This year it really feels like women have something to celebrate: the ongoing survival of Trump, the bravery exhibited with the #MeToo/ #TimesUp movements, the increase in male allies for the cause and the stronger focus to push for pay parity.
To celebrate this year's 104th International Women's Day, we're taking a look back on some of the truly remarkable women that we've had the pleasure of speaking with and soak up their general awesome-ness and pearls of wisdom.
Chicks rule. We fucking love you guys.
We were awestruck by the soothing tones of Eilish Gilligan, who spent some time speaking with us late last year about creativity, style and being a creature of habit. Have a look at what she had to say.
What do you do to fill your soul to the brim?
Good question. I’m trying very hard to fill my soul right now. I love music – the one thing that will inevitably take me away from whatever bad state I’m in is to sit down and play or write music, and the nice thing is it doesn’t have to be good. It just has to be something. I also like to read, spend time with loved ones, run, all the normal stuff.
Read our Q&A with Eilish here.
Charlotte Allingham stole our attention at the beginning of the year with her remarkable, thought-provoking art work surrounding Invasion Day. We spoke with Charlotte about her Indigenous identity
and artistic practice. Here's a snippet of what she had to say.
As a Wiradjuri woman, how to you maintain a connection to your culture?
My art is a massive connection. I didn't expect it to be this year but the more I draw Indigenous subjects, the more I feel my ancestors and my land. It just fills me with so much emotion. Sometimes I burst out in tears and get really upset and then I try and move on with my day. I plan to strengthen that [connection] this year, even though I'm always from my country.
Read our Q&A with Charlotte here.
Last month we spoke with Ally (red hat) from RACKETT about the ridiculous notion that four women in a band equals a girl band. Pfft. Here's a snippet of what she had to say.
Women in the punk world (& all parts of the world for that matter) often have to work hard to carve a space for themselves and are categorised as “female punk bands” rather than just “punk bands” – what are your thoughts on this?
This really annoys me. Our main goal in this band is to just be a band! No labels - no 'female' orientation. We speak about this a lot within the band. The whole point of being equal is being treated like everyone else. I don't understand why we would still be called a 'girl band' when we can get up there and shred just like the dudes do. It's silly.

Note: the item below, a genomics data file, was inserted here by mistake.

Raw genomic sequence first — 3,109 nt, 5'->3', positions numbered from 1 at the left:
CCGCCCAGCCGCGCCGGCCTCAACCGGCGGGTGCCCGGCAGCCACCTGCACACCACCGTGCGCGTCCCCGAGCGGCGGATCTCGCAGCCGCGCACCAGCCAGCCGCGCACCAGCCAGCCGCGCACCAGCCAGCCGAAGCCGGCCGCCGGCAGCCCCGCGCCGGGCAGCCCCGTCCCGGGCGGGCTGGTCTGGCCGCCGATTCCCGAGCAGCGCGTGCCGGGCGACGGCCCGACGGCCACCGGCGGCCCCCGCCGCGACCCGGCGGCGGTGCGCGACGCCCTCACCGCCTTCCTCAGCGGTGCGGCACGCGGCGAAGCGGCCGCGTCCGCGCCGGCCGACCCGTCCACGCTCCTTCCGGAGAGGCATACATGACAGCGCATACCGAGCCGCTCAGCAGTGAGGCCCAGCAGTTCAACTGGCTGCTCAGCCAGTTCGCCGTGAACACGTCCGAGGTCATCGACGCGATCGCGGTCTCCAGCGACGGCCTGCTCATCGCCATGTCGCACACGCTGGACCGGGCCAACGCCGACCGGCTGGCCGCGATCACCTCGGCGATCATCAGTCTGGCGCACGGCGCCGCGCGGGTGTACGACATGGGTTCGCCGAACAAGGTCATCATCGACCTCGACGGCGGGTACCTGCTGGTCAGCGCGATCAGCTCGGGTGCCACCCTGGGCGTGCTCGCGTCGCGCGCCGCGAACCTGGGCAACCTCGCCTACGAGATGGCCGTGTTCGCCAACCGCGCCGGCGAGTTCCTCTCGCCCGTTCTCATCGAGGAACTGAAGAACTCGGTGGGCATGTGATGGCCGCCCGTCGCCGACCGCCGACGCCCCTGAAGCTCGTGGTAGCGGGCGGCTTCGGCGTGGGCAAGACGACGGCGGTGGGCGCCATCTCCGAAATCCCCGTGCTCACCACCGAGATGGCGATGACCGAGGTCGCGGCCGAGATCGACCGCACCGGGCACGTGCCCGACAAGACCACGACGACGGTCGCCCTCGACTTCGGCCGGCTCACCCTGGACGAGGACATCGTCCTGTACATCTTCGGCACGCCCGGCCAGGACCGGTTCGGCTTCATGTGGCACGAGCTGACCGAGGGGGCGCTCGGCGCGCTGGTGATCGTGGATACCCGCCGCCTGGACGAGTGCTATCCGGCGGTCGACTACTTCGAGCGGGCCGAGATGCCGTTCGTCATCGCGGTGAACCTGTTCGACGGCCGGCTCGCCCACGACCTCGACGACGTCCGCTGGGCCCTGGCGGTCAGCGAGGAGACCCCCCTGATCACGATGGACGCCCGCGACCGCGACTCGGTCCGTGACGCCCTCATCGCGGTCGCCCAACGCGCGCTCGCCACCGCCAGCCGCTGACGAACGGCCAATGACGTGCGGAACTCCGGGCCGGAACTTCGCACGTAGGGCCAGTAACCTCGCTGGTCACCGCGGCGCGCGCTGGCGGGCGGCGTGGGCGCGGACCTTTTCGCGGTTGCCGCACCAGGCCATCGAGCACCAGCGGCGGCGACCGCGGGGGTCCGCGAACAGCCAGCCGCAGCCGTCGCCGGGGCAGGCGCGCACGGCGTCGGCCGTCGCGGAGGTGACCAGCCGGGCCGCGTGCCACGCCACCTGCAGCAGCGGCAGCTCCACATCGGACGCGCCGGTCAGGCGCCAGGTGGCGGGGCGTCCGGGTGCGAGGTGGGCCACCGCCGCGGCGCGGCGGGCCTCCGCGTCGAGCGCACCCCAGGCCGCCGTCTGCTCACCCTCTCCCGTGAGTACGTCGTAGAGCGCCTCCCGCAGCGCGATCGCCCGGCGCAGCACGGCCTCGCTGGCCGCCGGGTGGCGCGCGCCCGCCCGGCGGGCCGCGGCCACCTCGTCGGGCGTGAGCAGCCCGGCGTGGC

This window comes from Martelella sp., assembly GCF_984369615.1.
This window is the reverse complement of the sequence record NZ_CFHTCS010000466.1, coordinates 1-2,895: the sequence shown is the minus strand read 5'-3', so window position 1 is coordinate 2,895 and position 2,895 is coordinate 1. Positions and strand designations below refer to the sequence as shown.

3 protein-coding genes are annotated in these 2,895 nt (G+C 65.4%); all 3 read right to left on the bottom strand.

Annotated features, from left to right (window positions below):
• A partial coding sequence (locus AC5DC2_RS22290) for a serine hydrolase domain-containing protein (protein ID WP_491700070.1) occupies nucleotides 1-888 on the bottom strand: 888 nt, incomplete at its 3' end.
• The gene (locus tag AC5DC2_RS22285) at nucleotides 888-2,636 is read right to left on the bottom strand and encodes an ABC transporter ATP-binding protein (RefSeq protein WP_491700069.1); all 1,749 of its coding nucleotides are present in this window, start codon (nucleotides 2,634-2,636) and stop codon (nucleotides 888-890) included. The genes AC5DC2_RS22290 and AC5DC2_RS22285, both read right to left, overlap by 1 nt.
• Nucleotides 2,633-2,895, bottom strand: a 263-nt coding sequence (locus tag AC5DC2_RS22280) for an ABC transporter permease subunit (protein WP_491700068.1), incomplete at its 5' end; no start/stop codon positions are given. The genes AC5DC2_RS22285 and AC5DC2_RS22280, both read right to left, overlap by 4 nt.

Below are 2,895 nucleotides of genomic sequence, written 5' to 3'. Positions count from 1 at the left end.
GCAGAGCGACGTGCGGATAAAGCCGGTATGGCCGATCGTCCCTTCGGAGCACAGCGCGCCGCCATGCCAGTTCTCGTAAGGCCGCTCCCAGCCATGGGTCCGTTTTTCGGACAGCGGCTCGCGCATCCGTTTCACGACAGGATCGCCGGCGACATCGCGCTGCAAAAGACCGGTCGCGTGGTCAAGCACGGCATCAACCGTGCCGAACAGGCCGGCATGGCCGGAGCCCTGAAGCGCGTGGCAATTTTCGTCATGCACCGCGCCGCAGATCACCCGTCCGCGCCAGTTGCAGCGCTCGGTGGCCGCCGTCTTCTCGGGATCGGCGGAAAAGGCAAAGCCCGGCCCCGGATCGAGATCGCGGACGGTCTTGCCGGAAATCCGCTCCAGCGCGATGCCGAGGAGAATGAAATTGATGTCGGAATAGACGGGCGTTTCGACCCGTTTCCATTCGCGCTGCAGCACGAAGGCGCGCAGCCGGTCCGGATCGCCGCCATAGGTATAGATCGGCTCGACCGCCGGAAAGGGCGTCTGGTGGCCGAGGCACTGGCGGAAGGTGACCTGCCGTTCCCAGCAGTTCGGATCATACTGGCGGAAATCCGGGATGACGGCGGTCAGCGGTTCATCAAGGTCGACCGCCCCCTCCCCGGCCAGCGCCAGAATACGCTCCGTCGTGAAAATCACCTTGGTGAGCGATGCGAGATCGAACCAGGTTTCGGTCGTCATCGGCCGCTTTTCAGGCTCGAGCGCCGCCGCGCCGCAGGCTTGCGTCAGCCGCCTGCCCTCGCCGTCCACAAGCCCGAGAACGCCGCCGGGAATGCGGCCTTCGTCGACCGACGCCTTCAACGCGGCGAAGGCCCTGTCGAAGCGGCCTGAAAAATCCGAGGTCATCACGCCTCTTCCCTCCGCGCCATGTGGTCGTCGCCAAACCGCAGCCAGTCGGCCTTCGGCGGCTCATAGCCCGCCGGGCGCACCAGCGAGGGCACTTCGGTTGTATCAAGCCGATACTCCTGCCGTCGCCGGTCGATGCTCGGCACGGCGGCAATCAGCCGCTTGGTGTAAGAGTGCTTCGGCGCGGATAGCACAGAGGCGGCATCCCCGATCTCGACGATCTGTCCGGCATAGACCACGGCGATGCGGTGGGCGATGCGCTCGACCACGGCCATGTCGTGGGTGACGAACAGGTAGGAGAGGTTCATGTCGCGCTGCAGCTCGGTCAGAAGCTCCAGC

Read our Q&A with Ally from Rackett here.
Kristy Dickinson, more commonly known as Haus of Dizzy, chatted with us about being in the jewellery makin' bizz and what goes into making her fkn fantastic statement pieces. Check out what she shared.
Where did the idea for your ‘style’ come from?
People who know me, know that I have always been into fashion and over the top accessories. I think it stems from growing up in the 90's, thinking I was Left eye from TLC and a love for huge gold chains and oversized earrings.
Read our full Q&A with Kristy here.
In November, Melbournian songstress, Aeora, took us through her daily routine and told us what makes her heart thump with delight. Check her out!
What’s the best thing about your home town?
I love Melbourne because it has everything. It has such a character about it and I’m able to do just about everything here. I love the nightlife, the food, the people, the music - it’s great.
Read our full Q&A with Aeora here.
We were stoked to speak with Aussie national treasure, Tina Arena, last year, following her surprise performance at Splendour and ahead of her Australian tour. She offered some sage advice and gave us an insight into her musical taste. Here's what she had to say!
What advice would you offer to people in their 20s who were interested in pursuing a creative career but aren’t quite sure how to take the first step?
Take chances, discover not only what you are good at, but what makes you happy. Understand that you need a good team around you and collaborate with them. Make sure you’re in it for the right reasons, because you like the craft not for the fame.
Read our full Q&A with Tina here.
We've been graced with the presence of Nina Oyama twice this year. Once when we went to see her one-woman comedy show, Nina Needs a Lift, as part of the Sydney Fringe Festival, and a second time alongside her comrade Angus Thompson when the pair revealed their mini series, The Angus Project, to the world. We love this chick, she's fucking hilarious.
Nina said: "I think the loosest behaviour on set was when we had to shoot Erika smoking a bong for episode 1 and I was punching consecutive tobacco cones (baccy bongs) for like an hour because we couldn't smoke actual weed on set. Had mad head spins, but it came out pretty well!"
Read our review of Nina's show here.
Read our review of The Angus Project here.